Date: 14 May 2017 07:03
The Santa Fe city is split down the middle when its two teams go into battle, and between them the Clasico is steeped in history and folklore
“With this, I have graduated as a coach,” a euphoric Eduardo Coudet stated back in June, 2015. The joyful occasion was not a title win, nor even qualification for a continental cup. The reason for the novice coach’s joy was a victory for Rosario Central away to their bitter city rivals Newell’s Old Boys, in the heat of an Estadio Marcelo Bielsa that jeered and insulted every touch made by the opposition.
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The Clasico Rosarino means absolutely everything in the city that brought the likes of Messi, Marcelo Bielsa, Cesar Luis Menotti and Angel Di Maria to the world. Just like Buenos Aires, Rosario lives and breathes football. The famous Superclasico between Boca Juniors and River Plate, however, merely showcases the most popular of the many sides which populate the Argentine capital. In Rosario things are a lot more black and white: are you a Leper, or a Cad? The wrong answer to that question in the wrong place can often have violent consequences.
Both Newell’s and Central owe their existence to British expatriates in Santa Fe province’s largest city. The former came into being due to the efforts of ex-students in one of the city’s Anglican colleges, while the latter, as the name suggests, was the initiative of railway workers – the first Central president was a Scot, Colin Bain Calder. But while there is nothing out of the ordinary in their origins, the story behind how each club obtained their evocative nicknames borders on the downright bizarre.
In the 1920s, the story goes, both Newell’s and Central were invited to play a charity match in benefit of leprosy suffers. Newell’s took up the invitation, while their rivals failed to appear – a move that earned them the tag of “cads” from their neighbours. Central fans reacted by labelling their counterparts as “Lepers” for their act of goodwill, a name quickly adopted as a badge of pride. Since then the pair have been fierce rivals, starring in countless memorable Clasicos.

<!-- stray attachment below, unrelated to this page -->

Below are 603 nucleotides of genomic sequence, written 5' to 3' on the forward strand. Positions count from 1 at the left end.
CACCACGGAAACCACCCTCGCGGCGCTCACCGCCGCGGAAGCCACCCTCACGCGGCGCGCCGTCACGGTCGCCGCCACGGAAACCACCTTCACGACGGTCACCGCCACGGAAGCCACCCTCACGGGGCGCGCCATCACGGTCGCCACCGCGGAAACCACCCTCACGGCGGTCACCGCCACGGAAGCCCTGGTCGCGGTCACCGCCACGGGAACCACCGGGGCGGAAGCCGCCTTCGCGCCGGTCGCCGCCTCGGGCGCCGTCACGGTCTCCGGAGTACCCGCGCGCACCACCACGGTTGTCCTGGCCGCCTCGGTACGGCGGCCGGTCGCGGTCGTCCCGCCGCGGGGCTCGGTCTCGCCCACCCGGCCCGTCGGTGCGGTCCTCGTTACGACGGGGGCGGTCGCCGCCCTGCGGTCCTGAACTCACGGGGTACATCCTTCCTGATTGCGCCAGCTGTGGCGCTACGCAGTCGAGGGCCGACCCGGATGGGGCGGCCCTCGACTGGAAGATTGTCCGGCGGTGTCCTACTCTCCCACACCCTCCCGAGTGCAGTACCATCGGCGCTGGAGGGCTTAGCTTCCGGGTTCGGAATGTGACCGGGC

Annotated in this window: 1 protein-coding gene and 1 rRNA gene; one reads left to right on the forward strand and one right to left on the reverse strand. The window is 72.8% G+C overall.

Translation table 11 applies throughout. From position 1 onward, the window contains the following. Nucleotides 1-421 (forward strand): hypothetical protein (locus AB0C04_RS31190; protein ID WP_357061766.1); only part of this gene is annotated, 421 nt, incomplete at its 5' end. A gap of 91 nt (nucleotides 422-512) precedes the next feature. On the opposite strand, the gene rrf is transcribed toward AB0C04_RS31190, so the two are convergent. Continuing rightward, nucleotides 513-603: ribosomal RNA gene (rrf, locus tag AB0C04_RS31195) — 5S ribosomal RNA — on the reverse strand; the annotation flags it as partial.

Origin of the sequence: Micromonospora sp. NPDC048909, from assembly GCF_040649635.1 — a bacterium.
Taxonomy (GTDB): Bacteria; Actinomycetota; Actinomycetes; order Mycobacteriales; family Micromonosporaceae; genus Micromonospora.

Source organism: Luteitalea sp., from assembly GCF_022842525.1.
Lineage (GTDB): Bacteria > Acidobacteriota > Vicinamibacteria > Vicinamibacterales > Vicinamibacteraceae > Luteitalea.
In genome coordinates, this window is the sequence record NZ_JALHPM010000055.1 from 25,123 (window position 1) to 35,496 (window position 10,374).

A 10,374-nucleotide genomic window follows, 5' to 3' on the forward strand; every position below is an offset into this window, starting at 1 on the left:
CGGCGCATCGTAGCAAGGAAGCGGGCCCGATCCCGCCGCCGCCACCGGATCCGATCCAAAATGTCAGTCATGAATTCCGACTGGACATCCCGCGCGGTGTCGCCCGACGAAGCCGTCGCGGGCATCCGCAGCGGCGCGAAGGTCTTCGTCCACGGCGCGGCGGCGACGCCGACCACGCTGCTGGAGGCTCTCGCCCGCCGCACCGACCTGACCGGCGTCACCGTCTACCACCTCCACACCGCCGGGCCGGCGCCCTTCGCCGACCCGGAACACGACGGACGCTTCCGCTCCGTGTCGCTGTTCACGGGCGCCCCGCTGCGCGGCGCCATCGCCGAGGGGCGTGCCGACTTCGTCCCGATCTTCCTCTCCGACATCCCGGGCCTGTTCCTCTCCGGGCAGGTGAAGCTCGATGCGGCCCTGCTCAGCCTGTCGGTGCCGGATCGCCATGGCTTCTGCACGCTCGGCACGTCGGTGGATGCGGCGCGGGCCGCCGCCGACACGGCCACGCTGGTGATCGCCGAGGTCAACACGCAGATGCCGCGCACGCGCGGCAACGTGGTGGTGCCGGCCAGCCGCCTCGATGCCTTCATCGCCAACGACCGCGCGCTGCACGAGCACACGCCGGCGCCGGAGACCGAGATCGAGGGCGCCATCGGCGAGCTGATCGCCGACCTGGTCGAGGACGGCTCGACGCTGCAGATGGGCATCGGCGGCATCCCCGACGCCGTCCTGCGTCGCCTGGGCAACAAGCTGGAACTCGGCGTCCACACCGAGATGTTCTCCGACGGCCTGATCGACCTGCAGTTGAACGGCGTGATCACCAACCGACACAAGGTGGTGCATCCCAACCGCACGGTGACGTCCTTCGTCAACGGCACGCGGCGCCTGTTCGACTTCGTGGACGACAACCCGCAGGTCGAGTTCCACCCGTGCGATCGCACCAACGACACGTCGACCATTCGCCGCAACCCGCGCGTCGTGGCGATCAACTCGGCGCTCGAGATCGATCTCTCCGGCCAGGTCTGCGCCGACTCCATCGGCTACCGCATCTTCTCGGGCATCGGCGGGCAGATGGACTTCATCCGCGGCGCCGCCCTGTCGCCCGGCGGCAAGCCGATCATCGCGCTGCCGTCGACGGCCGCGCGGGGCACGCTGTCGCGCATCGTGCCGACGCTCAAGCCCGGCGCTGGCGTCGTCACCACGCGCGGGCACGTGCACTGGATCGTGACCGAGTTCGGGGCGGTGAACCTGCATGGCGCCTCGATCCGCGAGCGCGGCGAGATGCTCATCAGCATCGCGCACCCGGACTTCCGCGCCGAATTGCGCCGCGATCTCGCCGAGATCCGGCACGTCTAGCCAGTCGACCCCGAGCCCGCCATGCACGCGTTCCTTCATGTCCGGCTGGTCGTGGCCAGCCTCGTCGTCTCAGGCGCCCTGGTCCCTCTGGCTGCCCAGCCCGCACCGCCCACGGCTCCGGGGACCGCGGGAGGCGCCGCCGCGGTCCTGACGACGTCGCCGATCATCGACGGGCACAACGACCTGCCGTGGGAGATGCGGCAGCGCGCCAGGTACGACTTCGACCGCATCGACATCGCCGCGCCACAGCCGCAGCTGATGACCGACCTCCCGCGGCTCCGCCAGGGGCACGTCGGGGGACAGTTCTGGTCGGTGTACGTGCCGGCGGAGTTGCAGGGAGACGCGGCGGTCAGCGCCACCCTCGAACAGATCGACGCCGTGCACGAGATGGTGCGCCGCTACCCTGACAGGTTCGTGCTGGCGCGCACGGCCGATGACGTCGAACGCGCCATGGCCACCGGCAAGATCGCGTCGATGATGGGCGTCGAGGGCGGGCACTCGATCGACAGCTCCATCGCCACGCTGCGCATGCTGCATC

Central hold a hefty advantage over Newell’s in the fixture’s historic record, winning 87 games to Newell’s 75. The Canalla also boast the distinction of the so-called “most celebrated goal in history”, a diving header from Aldo Pedro Poy to beat Newell’s back in 1971 on the way to their first-ever Primera Division title. The goal has been recreated across the world by Central fanatics, and Poy was even set up for his header by the son of perhaps the club’s most recognisable fan, one Ernesto ‘Che’ Guevara. Ernesto Jr. primed the cross for the club legend during a trip to Cuba, and even now visitors to Havana are likely to see plenty of yellow and blue jerseys dotted around bars and tourist sites in homage to the revolutionary leader.
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The passion of the game, however, also hides its dark side. Violent, even deadly clashes between fans before, during and after the game are depressingly common, as are internal battles between members of the same Barra Brava hooligan groups looking to control the drug trade that goes hand-in-hand with supremacy on the terraces. In the last few years no less than six barras have been killed in a string of mafia-like hits and revenge killings linked to narcotics. Investigating prosecutor Sebastian Narvaja said of the crime wave: “We are not looking at a classic hooligan problem, but at something that has transformed into organised crime.”
Newell’s idol Maxi Rodriguez is one of Sunday’s participants who knows just what form the violence takes, having seen death threats daubed on the front door of his house and even his grandmother’s house ahead of recent Clasicos.
Late, great author Roberto Fontanarrosa was a native of Rosario, and a diehard Central fan. The writer was famed for encapsulating the Argentine mentality in his irreverent short stories and essays, and his description of his home city on derby day sums up perfectly what Newell’s-Central means to supporters of both colours. “I don’t know if you remember what Rosario was like in the days before a game,” El Negro wrote in his homage to Poy’s diving header, titled simply 'December 19, 1971'.
“The game had been talked about for weeks beforehand, the city was a pressure cooker. That’s what the city was, a pressure cooker. If you lit a match, the whole thing would have gone up in flames. Nothing else was talked about, in bars, in the street, anywhere, I swear that sparks were flying.”
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The latest edition of this most heated of clashes sees Newell’s still in the running for the Primera Division title, while Central have nothing more substantial than pride to play for in their enemy’s backyard named after Bielsa, one of their most famous sons. But it matters little. The biggest prize has nothing to do with points or titles – whether you are a Leper or a Cad, Clasico supremacy means absolutely everything. The pressure cooker is primed, and on Sunday it is set to explode once more.